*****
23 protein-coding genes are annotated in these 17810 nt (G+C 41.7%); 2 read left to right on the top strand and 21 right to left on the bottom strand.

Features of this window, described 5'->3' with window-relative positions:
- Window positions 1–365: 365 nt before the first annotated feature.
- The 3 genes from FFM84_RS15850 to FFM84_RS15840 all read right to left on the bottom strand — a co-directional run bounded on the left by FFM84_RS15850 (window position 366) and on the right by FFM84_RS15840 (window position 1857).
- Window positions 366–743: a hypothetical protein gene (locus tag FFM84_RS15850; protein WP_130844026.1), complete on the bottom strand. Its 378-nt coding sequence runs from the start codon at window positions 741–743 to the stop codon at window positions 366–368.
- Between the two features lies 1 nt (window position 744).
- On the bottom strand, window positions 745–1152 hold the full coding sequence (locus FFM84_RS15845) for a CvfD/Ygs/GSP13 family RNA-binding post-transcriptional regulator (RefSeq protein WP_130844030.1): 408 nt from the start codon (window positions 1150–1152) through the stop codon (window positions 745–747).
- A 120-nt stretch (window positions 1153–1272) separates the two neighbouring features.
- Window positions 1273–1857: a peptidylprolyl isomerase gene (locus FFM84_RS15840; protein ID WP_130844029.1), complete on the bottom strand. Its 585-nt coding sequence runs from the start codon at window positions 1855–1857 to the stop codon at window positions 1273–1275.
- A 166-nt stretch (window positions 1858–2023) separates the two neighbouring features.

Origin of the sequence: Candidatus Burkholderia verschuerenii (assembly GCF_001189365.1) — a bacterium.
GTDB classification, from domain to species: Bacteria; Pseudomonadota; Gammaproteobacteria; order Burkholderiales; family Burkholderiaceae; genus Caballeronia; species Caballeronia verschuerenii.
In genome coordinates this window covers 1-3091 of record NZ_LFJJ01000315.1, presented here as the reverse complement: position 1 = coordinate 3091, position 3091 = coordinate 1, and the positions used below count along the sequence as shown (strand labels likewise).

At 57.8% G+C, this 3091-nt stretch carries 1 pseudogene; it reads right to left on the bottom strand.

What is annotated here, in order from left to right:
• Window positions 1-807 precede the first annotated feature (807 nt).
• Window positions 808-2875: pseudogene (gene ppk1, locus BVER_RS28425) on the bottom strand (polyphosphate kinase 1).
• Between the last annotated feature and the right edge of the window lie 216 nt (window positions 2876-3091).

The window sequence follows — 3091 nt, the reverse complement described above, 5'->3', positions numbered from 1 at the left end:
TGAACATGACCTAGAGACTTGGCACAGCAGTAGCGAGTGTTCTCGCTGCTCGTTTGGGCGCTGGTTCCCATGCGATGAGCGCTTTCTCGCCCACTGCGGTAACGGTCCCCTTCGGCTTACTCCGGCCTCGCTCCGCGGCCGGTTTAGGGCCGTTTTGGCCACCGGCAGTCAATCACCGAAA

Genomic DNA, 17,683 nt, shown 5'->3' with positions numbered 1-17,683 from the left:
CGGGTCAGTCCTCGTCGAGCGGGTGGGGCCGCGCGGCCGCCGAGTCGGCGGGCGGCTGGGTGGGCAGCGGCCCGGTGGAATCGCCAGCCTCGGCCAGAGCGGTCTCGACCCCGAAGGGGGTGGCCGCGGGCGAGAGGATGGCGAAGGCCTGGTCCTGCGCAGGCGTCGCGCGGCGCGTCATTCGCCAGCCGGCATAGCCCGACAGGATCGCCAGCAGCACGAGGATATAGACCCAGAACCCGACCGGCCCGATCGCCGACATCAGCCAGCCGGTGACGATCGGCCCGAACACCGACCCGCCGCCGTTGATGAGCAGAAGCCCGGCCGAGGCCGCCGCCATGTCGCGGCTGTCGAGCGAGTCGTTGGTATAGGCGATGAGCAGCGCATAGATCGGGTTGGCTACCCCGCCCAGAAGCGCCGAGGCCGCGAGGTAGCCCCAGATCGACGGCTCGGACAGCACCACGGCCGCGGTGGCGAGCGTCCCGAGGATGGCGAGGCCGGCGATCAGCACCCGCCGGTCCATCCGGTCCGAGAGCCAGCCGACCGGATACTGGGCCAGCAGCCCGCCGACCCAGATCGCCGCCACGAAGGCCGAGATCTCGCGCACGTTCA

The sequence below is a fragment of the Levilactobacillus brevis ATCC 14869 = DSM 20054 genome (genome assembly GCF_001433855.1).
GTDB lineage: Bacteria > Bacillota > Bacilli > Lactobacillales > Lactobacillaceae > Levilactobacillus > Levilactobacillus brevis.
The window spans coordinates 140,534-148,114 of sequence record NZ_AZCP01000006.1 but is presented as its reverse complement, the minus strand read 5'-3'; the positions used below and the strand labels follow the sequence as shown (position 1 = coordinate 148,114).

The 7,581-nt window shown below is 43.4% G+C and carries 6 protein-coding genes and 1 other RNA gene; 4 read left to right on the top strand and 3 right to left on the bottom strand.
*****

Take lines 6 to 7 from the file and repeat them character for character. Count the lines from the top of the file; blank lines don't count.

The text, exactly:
- Between the two features lies 1 nt (window position 744).
- On the bottom strand, window positions 745–1152 hold the full coding sequence (locus FFM84_RS15845) for a CvfD/Ygs/GSP13 family RNA-binding post-transcriptional regulator (RefSeq protein WP_130844030.1): 408 nt from the start codon (window positions 1150–1152) through the stop codon (window positions 745–747).